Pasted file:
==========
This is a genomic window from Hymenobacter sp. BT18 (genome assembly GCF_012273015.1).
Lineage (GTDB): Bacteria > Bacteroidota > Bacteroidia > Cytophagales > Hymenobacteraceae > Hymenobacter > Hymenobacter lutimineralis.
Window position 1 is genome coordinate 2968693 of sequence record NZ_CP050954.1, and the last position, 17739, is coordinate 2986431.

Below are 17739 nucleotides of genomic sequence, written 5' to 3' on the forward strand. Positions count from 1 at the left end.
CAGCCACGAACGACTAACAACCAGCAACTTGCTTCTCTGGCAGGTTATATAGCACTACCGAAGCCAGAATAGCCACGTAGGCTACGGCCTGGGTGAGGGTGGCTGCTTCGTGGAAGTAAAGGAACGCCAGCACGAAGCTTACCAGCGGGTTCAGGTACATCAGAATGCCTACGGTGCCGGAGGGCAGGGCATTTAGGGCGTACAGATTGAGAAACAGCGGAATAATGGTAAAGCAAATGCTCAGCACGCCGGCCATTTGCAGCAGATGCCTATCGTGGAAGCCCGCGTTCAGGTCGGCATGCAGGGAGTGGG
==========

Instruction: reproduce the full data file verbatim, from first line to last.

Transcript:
This is a genomic window from Hymenobacter sp. BT18 (genome assembly GCF_012273015.1).
Lineage (GTDB): Bacteria > Bacteroidota > Bacteroidia > Cytophagales > Hymenobacteraceae > Hymenobacter > Hymenobacter lutimineralis.
Window position 1 is genome coordinate 2968693 of sequence record NZ_CP050954.1, and the last position, 17739, is coordinate 2986431.

Below are 17739 nucleotides of genomic sequence, written 5' to 3' on the forward strand. Positions count from 1 at the left end.
CAGCCACGAACGACTAACAACCAGCAACTTGCTTCTCTGGCAGGTTATATAGCACTACCGAAGCCAGAATAGCCACGTAGGCTACGGCCTGGGTGAGGGTGGCTGCTTCGTGGAAGTAAAGGAACGCCAGCACGAAGCTTACCAGCGGGTTCAGGTACATCAGAATGCCTACGGTGCCGGAGGGCAGGGCATTTAGGGCGTACAGATTGAGAAACAGCGGAATAATGGTAAAGCAAATGCTCAGCACGCCGGCCATTTGCAGCAGATGCCTATCGTGGAAGCCCGCGTTCAGGTCGGCATGCAGGGAGTGGG